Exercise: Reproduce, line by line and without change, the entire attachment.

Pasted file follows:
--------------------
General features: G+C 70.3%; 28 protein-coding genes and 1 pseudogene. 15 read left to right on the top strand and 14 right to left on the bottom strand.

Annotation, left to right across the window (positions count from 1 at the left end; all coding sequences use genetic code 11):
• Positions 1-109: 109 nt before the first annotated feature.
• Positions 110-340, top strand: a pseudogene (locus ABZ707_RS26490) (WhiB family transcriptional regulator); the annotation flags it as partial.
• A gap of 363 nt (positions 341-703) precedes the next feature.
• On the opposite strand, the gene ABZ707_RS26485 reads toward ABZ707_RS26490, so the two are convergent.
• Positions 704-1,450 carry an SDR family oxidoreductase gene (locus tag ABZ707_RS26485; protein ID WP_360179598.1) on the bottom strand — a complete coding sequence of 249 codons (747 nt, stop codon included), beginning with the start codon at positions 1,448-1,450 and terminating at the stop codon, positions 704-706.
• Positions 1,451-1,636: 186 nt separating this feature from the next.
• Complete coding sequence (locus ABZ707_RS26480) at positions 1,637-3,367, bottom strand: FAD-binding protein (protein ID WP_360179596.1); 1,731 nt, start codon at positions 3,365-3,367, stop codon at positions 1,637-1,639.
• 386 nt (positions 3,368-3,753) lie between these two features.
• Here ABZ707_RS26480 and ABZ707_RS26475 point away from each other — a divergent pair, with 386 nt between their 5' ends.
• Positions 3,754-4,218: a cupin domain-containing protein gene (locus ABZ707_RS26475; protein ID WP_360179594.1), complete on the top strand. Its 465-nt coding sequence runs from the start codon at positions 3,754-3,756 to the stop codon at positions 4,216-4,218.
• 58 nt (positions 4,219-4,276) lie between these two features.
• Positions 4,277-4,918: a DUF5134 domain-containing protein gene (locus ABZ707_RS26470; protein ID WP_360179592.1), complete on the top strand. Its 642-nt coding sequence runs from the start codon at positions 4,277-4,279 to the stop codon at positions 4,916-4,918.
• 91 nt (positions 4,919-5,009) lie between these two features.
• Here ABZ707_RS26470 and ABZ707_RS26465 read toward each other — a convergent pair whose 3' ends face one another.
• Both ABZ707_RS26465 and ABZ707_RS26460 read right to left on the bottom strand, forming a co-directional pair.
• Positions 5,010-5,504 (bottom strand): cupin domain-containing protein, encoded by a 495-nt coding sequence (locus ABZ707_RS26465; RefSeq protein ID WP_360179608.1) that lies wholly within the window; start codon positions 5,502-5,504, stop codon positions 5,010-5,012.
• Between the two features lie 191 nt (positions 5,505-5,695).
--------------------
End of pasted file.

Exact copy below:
General features: G+C 70.3%; 28 protein-coding genes and 1 pseudogene. 15 read left to right on the top strand and 14 right to left on the bottom strand.

Annotation, left to right across the window (positions count from 1 at the left end; all coding sequences use genetic code 11):
• Positions 1-109: 109 nt before the first annotated feature.
• Positions 110-340, top strand: a pseudogene (locus ABZ707_RS26490) (WhiB family transcriptional regulator); the annotation flags it as partial.
• A gap of 363 nt (positions 341-703) precedes the next feature.
• On the opposite strand, the gene ABZ707_RS26485 reads toward ABZ707_RS26490, so the two are convergent.
• Positions 704-1,450 carry an SDR family oxidoreductase gene (locus tag ABZ707_RS26485; protein ID WP_360179598.1) on the bottom strand — a complete coding sequence of 249 codons (747 nt, stop codon included), beginning with the start codon at positions 1,448-1,450 and terminating at the stop codon, positions 704-706.
• Positions 1,451-1,636: 186 nt separating this feature from the next.
• Complete coding sequence (locus ABZ707_RS26480) at positions 1,637-3,367, bottom strand: FAD-binding protein (protein ID WP_360179596.1); 1,731 nt, start codon at positions 3,365-3,367, stop codon at positions 1,637-1,639.
• 386 nt (positions 3,368-3,753) lie between these two features.
• Here ABZ707_RS26480 and ABZ707_RS26475 point away from each other — a divergent pair, with 386 nt between their 5' ends.
• Positions 3,754-4,218: a cupin domain-containing protein gene (locus ABZ707_RS26475; protein ID WP_360179594.1), complete on the top strand. Its 465-nt coding sequence runs from the start codon at positions 3,754-3,756 to the stop codon at positions 4,216-4,218.
• 58 nt (positions 4,219-4,276) lie between these two features.
• Positions 4,277-4,918: a DUF5134 domain-containing protein gene (locus ABZ707_RS26470; protein ID WP_360179592.1), complete on the top strand. Its 642-nt coding sequence runs from the start codon at positions 4,277-4,279 to the stop codon at positions 4,916-4,918.
• 91 nt (positions 4,919-5,009) lie between these two features.
• Here ABZ707_RS26470 and ABZ707_RS26465 read toward each other — a convergent pair whose 3' ends face one another.
• Both ABZ707_RS26465 and ABZ707_RS26460 read right to left on the bottom strand, forming a co-directional pair.
• Positions 5,010-5,504 (bottom strand): cupin domain-containing protein, encoded by a 495-nt coding sequence (locus ABZ707_RS26465; RefSeq protein ID WP_360179608.1) that lies wholly within the window; start codon positions 5,502-5,504, stop codon positions 5,010-5,012.
• Between the two features lie 191 nt (positions 5,505-5,695).